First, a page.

14 November 2006


I don't think the ADN knows what they're doing but they've inadvertently published a fascinating series of articles on the relationship between Alaska natives and resource development.

First, there was an interesting look at the Donlin Creek mine and Barrick's apparently stellar record of attracting and retaining Alaska natives (though the numbers in the piece are entirely from Barrick, it appears):

This year, Barrick doubled the Donlin workforce to 214 employees. The company also set a goal of doubling exploration drilling, to 275,000 feet.

Both goals were daunting, said Bill Bieber, operations manager for Barrick.

But Barrick preserved Placer's local-hire track record, Bieber announced Thursday to an audience of more than 100 gathered at the Alaska Miners Association's week-long convention in Anchorage.

Then, there was the lengthy look at offshore drilling and whaling and how the two co-exist or don't.

The loss of land previously available for subsistence hunting, with the impact of industrial noise on offshore hunting, form two issues causing unease about the oil industry among North Slope communities.

And an increasing volume of offshore exploration activity in the Chukchi and Beaufort seas off the northern coast is adding significantly to that unease.

There was also the report on Alaska native corporations and their dramatically increased revenues.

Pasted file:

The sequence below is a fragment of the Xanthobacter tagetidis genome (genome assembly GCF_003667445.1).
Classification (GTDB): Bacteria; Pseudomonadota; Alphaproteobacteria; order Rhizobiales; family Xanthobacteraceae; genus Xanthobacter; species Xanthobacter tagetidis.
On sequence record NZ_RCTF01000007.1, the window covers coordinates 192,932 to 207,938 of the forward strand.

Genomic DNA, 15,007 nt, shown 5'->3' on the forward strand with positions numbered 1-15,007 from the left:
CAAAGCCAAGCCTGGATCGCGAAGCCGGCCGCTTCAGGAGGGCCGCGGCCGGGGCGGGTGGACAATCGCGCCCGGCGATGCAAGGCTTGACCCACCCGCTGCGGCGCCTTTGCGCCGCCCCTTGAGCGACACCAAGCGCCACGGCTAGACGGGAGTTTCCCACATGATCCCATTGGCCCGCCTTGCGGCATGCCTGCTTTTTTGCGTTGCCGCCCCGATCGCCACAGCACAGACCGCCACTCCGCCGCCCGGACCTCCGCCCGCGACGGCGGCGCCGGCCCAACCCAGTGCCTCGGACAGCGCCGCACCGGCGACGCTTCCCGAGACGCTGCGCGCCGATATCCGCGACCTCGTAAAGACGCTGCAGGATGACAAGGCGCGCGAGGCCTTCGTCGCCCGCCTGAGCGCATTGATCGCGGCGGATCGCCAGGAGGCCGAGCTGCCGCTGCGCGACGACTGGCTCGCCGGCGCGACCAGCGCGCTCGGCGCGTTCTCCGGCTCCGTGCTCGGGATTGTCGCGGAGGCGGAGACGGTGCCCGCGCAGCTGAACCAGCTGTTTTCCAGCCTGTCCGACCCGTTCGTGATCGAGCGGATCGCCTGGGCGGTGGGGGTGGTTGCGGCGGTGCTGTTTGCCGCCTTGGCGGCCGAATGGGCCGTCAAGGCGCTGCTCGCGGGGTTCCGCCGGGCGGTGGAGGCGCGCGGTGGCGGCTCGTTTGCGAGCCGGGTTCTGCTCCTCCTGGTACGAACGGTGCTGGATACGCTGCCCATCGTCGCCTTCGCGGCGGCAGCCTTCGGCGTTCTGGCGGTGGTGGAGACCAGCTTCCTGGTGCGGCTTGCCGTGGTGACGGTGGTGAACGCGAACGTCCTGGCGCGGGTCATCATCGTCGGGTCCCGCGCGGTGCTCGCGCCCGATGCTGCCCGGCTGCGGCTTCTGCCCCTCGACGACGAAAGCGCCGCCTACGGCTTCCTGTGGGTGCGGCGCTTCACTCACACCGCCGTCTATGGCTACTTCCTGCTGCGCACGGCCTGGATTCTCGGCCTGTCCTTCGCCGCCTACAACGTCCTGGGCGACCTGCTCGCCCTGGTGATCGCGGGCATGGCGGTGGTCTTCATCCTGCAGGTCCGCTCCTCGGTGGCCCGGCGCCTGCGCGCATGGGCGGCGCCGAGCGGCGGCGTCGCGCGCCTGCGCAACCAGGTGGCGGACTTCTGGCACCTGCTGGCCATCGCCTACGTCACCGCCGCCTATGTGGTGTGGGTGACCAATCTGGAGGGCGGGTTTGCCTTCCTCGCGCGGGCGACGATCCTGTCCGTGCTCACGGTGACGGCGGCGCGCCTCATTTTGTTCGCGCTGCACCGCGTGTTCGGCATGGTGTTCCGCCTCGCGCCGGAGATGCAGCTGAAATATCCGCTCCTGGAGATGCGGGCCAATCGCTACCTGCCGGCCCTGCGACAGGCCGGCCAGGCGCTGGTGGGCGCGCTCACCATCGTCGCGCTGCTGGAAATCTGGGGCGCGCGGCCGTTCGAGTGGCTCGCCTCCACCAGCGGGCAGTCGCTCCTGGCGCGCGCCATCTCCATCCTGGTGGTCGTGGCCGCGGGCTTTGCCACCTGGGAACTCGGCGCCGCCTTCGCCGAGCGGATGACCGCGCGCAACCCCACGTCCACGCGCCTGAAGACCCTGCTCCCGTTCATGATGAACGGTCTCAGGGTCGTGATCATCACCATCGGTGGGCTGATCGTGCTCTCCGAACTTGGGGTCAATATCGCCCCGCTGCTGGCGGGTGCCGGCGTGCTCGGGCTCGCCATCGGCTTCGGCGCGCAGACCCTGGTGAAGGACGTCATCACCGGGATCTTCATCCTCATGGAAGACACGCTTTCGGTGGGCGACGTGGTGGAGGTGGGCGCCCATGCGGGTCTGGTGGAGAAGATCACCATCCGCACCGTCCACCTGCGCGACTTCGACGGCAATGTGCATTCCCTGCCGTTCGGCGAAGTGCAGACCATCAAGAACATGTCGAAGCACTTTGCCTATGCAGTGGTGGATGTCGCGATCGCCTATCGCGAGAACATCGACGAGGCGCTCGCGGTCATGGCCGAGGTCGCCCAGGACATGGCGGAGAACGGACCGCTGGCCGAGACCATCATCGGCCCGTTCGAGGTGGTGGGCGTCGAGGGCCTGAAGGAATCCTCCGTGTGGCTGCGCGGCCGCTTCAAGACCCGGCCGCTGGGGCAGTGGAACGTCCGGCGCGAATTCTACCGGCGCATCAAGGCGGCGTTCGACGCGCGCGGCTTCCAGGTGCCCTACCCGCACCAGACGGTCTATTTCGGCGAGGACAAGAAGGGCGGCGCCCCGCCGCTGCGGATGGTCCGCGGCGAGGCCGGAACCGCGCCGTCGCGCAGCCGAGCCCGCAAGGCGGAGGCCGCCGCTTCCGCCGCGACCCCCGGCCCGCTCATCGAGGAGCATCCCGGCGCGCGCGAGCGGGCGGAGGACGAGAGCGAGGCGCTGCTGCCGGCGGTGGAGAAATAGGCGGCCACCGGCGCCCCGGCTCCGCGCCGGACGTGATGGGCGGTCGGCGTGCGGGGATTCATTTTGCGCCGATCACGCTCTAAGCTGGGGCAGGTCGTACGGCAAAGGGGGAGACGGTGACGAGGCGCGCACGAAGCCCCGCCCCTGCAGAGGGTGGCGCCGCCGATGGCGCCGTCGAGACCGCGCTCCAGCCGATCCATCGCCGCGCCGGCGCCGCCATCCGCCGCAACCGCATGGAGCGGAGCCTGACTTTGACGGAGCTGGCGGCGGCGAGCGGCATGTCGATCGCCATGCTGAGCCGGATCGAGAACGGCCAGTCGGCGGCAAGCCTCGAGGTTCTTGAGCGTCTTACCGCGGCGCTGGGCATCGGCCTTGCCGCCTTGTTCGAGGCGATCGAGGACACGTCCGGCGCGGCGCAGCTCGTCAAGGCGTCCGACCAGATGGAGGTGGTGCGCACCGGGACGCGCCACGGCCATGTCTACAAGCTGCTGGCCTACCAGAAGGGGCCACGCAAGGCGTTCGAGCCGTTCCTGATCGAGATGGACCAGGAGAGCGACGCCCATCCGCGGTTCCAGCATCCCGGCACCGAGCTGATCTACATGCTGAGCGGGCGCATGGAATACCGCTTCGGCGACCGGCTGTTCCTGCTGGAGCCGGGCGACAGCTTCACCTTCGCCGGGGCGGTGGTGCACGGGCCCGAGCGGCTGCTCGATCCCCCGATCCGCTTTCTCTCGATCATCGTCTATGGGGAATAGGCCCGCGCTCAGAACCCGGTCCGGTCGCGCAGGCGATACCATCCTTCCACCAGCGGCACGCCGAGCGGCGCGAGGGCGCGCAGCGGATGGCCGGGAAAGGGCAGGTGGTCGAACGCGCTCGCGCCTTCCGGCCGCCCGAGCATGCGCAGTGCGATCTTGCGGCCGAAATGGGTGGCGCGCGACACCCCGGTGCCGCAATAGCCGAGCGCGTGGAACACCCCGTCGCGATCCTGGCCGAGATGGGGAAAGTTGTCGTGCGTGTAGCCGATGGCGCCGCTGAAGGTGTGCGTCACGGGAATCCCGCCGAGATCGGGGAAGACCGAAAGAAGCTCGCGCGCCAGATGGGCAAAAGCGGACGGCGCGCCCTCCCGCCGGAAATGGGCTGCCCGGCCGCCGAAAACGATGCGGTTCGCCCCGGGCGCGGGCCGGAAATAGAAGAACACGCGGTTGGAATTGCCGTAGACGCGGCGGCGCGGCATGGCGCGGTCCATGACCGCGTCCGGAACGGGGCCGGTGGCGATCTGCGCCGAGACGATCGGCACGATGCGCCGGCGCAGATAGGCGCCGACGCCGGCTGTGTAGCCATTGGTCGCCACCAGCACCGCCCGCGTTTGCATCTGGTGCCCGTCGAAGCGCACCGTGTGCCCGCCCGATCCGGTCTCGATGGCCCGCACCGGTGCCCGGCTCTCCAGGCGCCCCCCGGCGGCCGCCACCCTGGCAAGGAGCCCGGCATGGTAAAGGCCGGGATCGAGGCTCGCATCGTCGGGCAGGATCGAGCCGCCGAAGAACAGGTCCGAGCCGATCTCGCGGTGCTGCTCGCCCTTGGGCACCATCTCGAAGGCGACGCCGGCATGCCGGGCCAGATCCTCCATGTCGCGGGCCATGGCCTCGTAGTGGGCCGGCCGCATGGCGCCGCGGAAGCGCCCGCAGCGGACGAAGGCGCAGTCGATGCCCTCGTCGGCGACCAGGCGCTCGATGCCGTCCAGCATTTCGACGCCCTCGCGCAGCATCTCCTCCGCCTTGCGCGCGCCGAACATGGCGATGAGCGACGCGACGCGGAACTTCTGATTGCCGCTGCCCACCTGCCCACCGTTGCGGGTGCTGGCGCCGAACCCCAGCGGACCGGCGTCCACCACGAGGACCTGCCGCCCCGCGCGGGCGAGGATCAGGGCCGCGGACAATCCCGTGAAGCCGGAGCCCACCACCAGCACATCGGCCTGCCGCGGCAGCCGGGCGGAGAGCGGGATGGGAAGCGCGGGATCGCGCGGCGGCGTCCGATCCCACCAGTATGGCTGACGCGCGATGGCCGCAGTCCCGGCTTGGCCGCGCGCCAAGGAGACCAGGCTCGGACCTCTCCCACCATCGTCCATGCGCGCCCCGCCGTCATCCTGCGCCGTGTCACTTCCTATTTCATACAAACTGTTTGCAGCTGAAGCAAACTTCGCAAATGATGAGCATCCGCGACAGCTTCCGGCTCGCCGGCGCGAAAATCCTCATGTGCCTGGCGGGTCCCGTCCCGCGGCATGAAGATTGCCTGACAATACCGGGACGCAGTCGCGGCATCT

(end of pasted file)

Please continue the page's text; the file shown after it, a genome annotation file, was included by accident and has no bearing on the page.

Alaska's Native corporations are casting a long shadow over Alaska's big business scene.

A spate of reports and statistics published this year show increasing dominance by Native corporations in the last few years.

None of this is particularly new, of course, but the delicate balance in Alaska native communities between development and traditional ways of life is largely under-reported.

As I read the situation, there's a strong strand of thought that Alaska natives should retain and return to the subsistence way of life that has characterized their culture for generations. Then there's the strand of thought that urges responsible resource development and the jobs and revenue that come with it. That after all, is the only "productive" way (in an economic sense) to use the land the native corporations have.

The two strands of thought are not mutually exclusive but they start running into each other when resources are found in good hunting lands or when some people look forward to the paycheque that comes from a resource development job rather than the opportunity to go hunting.

As a non-native, I'll never be able to fully and truly appreciate the deep connection Alaska natives have to their land and their way of life... but I can at least appreciate the terms of the debate, a debate that is frequently overlooked by those of us in the (predominantly non-native) media.

No comments: